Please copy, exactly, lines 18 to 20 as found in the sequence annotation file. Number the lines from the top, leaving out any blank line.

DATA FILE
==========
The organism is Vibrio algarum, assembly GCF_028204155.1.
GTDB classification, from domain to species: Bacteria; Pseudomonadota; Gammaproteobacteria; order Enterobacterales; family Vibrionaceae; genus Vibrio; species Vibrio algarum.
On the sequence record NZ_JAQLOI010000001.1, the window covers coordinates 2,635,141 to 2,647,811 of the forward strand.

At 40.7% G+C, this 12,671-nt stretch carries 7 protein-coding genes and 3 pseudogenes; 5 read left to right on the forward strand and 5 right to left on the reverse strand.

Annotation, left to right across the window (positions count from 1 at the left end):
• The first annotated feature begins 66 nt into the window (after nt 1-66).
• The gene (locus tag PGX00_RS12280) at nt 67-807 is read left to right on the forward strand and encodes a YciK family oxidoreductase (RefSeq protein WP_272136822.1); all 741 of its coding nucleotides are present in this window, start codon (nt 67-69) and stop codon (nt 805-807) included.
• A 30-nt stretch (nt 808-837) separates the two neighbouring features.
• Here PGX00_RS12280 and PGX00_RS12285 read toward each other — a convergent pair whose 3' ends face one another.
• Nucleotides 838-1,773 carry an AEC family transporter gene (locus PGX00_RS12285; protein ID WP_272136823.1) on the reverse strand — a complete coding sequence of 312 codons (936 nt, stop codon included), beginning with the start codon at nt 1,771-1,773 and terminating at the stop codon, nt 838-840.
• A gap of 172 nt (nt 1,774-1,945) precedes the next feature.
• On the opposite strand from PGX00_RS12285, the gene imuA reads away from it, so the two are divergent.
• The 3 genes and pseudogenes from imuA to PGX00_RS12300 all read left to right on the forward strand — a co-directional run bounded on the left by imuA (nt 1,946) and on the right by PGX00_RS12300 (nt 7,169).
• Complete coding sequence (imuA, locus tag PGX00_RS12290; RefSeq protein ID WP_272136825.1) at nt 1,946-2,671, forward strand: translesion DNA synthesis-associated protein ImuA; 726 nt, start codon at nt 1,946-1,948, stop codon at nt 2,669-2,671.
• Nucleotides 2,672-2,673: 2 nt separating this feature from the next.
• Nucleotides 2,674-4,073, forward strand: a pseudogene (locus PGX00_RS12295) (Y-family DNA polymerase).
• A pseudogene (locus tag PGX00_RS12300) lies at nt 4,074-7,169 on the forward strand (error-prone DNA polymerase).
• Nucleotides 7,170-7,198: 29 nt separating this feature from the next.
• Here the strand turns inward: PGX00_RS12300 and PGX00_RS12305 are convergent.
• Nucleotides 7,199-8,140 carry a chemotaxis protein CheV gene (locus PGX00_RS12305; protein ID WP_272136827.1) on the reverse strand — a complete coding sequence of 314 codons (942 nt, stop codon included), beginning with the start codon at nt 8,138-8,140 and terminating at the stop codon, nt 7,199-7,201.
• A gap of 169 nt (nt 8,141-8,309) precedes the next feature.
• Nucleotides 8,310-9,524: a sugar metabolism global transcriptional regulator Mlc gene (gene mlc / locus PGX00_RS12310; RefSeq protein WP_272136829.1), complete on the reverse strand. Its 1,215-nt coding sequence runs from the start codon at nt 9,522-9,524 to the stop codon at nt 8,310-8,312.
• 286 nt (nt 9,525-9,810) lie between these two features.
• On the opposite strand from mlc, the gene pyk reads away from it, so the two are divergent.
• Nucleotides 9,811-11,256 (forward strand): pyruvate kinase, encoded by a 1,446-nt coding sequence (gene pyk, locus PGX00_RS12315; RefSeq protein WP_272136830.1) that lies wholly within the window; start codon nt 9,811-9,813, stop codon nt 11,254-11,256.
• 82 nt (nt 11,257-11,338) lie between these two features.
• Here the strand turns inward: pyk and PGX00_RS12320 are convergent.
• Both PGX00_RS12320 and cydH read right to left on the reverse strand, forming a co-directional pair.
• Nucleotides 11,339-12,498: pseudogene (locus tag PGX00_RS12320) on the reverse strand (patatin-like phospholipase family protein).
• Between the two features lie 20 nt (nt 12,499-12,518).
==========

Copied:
• Nucleotides 7,170-7,198: 29 nt separating this feature from the next.
• Here the strand turns inward: PGX00_RS12300 and PGX00_RS12305 are convergent.
• Nucleotides 7,199-8,140 carry a chemotaxis protein CheV gene (locus PGX00_RS12305; protein ID WP_272136827.1) on the reverse strand — a complete coding sequence of 314 codons (942 nt, stop codon included), beginning with the start codon at nt 8,138-8,140 and terminating at the stop codon, nt 7,199-7,201.